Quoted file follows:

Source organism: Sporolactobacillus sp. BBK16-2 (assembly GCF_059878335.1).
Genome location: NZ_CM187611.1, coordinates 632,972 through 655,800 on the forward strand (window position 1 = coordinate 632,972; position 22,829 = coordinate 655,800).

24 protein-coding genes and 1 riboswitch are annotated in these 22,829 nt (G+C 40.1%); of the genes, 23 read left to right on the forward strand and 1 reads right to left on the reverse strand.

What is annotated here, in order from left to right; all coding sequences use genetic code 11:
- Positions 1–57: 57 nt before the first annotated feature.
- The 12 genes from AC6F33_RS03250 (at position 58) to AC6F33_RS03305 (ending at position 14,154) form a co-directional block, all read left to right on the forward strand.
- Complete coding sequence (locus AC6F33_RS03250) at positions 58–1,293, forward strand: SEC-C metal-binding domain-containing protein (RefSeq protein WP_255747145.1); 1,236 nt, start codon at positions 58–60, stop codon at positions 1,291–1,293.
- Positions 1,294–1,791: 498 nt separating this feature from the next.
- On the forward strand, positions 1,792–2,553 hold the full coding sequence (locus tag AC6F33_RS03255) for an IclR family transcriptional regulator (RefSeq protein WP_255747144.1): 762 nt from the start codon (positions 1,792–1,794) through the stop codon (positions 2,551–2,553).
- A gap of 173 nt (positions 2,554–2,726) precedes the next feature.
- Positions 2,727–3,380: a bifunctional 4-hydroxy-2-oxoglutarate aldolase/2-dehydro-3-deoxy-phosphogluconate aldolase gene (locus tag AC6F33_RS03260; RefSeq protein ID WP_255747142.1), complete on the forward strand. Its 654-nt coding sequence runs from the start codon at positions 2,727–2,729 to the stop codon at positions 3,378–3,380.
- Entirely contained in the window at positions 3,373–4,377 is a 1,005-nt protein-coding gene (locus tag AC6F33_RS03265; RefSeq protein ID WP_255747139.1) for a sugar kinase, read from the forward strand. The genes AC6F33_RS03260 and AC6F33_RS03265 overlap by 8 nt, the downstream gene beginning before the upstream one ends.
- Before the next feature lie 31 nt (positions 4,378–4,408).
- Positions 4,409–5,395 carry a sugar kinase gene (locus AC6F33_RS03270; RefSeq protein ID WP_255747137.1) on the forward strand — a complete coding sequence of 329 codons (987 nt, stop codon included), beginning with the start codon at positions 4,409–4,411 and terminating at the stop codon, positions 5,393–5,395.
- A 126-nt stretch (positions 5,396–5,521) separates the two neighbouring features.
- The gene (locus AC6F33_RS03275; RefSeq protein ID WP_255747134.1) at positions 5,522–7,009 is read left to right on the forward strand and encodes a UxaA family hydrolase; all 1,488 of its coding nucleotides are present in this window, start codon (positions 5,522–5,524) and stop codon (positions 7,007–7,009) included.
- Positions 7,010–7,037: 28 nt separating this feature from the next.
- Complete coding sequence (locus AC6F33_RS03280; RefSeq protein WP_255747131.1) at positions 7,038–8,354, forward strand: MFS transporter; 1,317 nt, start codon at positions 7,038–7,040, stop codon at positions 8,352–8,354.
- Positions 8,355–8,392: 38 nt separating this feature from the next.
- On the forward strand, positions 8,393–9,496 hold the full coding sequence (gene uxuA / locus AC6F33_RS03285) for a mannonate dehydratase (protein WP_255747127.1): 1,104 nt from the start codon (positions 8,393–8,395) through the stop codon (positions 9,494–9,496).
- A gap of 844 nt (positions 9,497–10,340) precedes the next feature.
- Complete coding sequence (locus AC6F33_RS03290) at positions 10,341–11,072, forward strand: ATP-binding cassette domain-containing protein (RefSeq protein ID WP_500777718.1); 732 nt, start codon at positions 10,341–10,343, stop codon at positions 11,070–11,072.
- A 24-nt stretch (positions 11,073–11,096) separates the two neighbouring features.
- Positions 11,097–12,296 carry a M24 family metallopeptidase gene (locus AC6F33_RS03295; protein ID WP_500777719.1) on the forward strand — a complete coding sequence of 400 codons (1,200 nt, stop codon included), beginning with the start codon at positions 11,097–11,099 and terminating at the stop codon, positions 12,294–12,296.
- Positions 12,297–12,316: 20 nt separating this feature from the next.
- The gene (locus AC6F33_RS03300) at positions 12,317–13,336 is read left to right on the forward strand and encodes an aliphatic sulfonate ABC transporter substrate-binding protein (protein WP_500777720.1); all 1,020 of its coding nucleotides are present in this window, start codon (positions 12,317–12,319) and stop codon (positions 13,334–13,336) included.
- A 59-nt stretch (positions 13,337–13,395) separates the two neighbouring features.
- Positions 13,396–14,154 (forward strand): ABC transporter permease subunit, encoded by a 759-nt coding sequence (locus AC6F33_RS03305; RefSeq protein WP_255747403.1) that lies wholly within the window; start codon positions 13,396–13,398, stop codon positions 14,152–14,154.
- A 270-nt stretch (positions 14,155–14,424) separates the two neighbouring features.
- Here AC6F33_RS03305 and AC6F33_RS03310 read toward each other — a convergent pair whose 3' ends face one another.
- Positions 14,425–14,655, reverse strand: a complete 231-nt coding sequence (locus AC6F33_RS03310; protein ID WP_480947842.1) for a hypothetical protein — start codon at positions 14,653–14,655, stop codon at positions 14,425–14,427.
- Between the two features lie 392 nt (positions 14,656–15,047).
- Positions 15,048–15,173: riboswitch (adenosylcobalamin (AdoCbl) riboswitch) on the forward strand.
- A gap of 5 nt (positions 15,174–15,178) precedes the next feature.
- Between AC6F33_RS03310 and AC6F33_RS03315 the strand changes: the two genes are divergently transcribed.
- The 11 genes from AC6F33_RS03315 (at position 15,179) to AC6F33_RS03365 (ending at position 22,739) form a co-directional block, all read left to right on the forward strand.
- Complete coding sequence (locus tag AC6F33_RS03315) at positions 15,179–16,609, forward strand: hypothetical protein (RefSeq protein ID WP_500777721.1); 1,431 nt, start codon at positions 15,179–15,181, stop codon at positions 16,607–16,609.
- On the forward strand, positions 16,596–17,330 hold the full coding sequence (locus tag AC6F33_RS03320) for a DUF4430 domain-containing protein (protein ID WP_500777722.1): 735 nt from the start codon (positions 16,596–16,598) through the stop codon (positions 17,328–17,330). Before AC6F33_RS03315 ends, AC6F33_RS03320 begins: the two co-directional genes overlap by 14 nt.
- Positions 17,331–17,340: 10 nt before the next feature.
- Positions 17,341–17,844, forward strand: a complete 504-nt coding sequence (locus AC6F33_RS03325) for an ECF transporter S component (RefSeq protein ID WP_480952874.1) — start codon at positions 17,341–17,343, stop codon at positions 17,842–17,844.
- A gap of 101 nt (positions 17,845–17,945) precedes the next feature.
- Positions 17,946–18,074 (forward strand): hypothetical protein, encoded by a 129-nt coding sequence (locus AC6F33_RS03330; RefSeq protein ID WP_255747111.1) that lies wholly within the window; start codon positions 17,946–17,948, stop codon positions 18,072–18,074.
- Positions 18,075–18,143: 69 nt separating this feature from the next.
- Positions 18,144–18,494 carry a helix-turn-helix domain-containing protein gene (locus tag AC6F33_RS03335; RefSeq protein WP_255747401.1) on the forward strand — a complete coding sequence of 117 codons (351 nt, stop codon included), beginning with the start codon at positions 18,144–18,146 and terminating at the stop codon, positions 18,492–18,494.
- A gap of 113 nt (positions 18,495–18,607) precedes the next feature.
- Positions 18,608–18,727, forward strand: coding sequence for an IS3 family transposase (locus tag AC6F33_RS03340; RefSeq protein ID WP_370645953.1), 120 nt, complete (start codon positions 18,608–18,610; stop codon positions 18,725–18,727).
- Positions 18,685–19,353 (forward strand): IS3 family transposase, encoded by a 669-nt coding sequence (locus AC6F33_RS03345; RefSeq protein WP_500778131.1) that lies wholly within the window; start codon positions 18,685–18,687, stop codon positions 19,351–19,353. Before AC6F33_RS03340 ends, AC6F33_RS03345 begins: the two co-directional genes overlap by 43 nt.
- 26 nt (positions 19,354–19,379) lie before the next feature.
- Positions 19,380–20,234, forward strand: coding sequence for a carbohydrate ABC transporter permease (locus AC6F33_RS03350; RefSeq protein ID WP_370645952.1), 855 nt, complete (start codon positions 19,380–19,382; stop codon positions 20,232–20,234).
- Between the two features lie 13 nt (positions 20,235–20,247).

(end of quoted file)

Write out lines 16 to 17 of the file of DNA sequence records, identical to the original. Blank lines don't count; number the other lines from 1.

- The gene (locus AC6F33_RS03275; RefSeq protein ID WP_255747134.1) at positions 5,522–7,009 is read left to right on the forward strand and encodes a UxaA family hydrolase; all 1,488 of its coding nucleotides are present in this window, start codon (positions 5,522–5,524) and stop codon (positions 7,007–7,009) included.
- Positions 7,010–7,037: 28 nt separating this feature from the next.